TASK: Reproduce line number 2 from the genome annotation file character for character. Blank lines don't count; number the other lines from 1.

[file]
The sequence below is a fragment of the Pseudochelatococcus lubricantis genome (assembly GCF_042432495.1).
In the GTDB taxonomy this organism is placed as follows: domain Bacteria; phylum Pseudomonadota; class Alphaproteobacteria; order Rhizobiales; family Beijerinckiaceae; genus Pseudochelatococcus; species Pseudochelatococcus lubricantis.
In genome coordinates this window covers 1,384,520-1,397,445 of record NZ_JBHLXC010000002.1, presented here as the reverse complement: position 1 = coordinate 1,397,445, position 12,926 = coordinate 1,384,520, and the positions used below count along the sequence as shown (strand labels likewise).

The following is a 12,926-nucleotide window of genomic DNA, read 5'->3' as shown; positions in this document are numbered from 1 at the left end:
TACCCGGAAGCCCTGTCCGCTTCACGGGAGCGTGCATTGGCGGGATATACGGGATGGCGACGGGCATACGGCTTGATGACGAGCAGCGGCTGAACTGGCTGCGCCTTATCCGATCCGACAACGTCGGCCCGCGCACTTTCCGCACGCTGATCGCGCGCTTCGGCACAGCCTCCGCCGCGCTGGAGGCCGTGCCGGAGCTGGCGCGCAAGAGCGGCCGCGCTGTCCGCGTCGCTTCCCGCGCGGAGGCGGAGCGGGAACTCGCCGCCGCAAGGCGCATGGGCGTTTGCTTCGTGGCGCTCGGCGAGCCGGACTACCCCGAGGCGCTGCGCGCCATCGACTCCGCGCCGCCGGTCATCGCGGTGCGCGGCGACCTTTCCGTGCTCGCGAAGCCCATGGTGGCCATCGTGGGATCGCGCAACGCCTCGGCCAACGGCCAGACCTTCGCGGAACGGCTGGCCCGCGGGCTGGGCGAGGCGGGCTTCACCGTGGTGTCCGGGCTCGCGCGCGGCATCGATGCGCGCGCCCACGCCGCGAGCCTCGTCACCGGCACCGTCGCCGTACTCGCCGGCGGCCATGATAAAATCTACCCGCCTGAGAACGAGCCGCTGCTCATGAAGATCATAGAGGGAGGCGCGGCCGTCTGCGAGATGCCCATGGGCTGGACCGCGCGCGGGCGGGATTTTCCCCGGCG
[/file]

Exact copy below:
In the GTDB taxonomy this organism is placed as follows: domain Bacteria; phylum Pseudomonadota; class Alphaproteobacteria; order Rhizobiales; family Beijerinckiaceae; genus Pseudochelatococcus; species Pseudochelatococcus lubricantis.